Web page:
Should we winterize our motors?
G. Sam Piatt
All right, you parents, listen up. Here comes the information you’ve been waiting for with baited – er, bated — breath.
Put on the coffee pot. Turn off the TV set. Get the kids off the computer and take away their iPhones.
Gather the family around the kitchen table.
It’s time for the George Samuel Peaott mid-November fishing report.
—The Ohio River is running high and over the fishing pier at the Greenup Dam.
—Streams are high and unfishable.
And that’s about it for this week.
Some folks laugh at me when I talk about fishing in November and December. Most sane fishermen have winterized their boats and stored their fishing gear until spring.
I never winterize my boat. I keep it ready for the sauger runs that could be ready to go at any time in November and December, when water conditions are right.
But I can understand why some associate fishing only with the warm and comfortable conditions of spring and summer. Perhaps that’s as it should be.
Earlier this month fishermen were standing on the concrete pier below the Greenup Dam and enjoying good catches of sauger and hybrids.
Yesterday, however, not a fisherman could be found in the area as recent rains pushed the river up over the pier to where just the railings were above water.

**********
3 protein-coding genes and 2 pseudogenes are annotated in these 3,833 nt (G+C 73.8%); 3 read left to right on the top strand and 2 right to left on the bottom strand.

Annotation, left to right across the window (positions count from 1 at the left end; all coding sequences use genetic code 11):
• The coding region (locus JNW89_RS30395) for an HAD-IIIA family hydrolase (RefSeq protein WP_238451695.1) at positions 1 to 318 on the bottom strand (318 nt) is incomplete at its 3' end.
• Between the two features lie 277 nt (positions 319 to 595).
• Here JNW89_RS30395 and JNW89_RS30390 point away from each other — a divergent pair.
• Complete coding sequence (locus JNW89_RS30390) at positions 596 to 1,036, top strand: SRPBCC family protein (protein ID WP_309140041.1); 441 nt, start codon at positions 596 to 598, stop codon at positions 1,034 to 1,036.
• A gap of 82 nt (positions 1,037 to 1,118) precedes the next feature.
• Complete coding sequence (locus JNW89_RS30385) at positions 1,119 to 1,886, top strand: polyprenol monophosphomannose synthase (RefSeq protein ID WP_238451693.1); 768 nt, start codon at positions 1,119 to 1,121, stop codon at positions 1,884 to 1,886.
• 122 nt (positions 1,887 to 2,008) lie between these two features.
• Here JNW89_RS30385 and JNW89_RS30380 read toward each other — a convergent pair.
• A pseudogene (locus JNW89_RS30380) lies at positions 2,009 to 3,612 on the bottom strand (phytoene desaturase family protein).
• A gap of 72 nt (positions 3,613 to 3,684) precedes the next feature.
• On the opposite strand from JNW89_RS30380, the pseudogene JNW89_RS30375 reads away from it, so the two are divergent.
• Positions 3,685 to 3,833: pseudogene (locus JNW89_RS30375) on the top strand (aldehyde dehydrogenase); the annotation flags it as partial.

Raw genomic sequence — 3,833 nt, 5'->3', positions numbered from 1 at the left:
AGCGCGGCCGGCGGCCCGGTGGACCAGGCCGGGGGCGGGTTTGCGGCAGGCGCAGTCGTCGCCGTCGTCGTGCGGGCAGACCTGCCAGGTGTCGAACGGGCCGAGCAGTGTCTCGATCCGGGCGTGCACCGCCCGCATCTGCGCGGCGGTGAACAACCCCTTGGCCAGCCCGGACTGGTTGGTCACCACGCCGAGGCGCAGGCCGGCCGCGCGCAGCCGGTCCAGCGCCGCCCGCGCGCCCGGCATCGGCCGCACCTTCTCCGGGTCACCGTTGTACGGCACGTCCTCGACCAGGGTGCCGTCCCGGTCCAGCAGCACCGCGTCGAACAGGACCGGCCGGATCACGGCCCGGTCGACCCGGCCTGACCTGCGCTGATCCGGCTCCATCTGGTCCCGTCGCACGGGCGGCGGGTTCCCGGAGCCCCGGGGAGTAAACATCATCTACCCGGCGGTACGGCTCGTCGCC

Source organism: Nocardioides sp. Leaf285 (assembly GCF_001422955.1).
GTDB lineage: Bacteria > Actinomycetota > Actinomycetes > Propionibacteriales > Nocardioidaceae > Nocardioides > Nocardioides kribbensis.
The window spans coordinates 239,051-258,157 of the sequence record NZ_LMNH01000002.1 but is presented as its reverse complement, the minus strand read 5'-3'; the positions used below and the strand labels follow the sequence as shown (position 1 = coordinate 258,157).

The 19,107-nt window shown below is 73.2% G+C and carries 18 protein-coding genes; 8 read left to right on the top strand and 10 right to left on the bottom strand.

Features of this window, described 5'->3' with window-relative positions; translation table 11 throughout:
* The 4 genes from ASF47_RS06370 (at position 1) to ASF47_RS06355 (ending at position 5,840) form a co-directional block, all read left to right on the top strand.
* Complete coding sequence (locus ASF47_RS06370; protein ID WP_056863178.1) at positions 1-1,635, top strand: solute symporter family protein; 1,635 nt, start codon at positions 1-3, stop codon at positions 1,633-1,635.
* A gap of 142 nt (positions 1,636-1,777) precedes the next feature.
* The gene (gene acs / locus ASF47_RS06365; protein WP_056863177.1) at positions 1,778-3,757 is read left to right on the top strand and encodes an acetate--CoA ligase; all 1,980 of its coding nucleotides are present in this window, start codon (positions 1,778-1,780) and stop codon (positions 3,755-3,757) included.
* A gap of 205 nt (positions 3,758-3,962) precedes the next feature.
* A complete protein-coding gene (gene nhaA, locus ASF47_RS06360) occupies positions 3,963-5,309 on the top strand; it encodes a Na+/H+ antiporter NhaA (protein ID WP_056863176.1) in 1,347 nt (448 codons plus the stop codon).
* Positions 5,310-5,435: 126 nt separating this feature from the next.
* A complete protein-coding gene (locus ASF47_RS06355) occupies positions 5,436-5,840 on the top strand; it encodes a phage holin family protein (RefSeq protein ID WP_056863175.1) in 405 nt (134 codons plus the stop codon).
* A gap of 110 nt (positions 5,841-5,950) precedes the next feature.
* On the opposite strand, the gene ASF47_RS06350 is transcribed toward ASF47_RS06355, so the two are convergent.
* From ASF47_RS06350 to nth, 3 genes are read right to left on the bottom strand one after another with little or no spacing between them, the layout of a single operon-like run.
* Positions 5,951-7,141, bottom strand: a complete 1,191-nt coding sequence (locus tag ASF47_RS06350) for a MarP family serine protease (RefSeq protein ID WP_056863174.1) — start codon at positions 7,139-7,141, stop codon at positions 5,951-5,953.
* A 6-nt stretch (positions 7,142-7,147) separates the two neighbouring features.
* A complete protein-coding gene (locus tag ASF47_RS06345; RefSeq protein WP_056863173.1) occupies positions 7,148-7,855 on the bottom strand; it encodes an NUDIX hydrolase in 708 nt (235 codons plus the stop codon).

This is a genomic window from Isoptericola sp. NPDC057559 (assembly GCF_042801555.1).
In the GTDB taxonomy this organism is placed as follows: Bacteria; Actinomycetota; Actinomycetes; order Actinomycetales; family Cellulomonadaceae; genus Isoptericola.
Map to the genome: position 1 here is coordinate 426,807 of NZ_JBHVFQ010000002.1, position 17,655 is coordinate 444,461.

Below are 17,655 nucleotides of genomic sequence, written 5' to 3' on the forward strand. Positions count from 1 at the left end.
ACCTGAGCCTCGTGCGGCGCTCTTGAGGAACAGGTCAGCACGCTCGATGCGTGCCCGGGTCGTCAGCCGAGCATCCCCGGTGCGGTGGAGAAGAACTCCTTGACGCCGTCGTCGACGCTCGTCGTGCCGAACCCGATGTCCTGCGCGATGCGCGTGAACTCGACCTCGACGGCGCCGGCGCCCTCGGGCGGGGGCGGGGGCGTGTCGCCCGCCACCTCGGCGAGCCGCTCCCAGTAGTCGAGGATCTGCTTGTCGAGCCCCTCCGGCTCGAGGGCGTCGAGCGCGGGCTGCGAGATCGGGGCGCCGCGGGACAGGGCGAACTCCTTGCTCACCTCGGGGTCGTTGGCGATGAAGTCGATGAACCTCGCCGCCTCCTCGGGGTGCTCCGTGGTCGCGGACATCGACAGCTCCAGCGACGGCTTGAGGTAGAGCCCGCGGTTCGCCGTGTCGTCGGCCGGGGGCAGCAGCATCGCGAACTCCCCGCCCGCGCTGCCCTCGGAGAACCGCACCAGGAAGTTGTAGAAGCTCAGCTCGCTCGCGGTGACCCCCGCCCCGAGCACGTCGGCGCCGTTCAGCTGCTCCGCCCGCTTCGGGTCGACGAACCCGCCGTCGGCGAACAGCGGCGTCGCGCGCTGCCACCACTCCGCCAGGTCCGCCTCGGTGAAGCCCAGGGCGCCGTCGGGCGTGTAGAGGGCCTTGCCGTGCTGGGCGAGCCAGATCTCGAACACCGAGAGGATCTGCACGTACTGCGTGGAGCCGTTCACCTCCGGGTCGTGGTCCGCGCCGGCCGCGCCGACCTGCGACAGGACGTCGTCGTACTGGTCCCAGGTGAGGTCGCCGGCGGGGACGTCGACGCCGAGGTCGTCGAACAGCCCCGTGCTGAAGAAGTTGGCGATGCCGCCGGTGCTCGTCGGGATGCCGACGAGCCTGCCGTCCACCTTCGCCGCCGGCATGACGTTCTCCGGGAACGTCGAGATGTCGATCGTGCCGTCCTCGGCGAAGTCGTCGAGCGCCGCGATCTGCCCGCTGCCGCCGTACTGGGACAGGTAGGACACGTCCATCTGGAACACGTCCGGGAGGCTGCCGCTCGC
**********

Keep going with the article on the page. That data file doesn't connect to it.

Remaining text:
Deer hunters were still at it yesterday and today in Kentucky, where the 16-day gun season will end just after sundown today.
Ohio’s seven-day gun season for white-tailed deer is set to open Monday week.
In my family, it’s usually me who brings home the bacon. My oldest son, Kelly Joe, brings home the venison.
You might remember last Sunday’s column was about, “Big bucks in the river bottoms.”
Kelly and his friend, Randy Clay, hit those bottoms on my four-wheeler Friday.
Kelly spotted this young buck coming toward him across a wide-open field. The field had been recently harvested of soybeans, and the deer was feeding on spilled beans left behind by the picker.
Even though Kelly was dressed in bright hunter orange, he stayed perfectly still and the deer kept moving toward him.
When it was 30 to 40 yards away, he rose up and dropped it in its tracks with one shot from my Ruger 77, which fires a Roberts .257 cartridge with great accuracy and knockdown power.
Kelly’s having the deer processed by Art Stewart of South Webster. His number is (740) 778-2336.
To reach his place, going out of Portsmouth on Ohio 140, pass South Webster and between mile posts 12 and 13 turn right on Bloom Furnace Road. Go one and one-half mile and look for his big white barn on the left.
One processor can’t handle all the business, of course, and if there are other deer processors who want their phone number and location published, pleas contact me at the information listed at the bottom of this column.
We’ll get it in Sunday Dec. 1.
G. SAM PIATT can be reached at (606) 932-3619 or Gsamwriter@aol.com.
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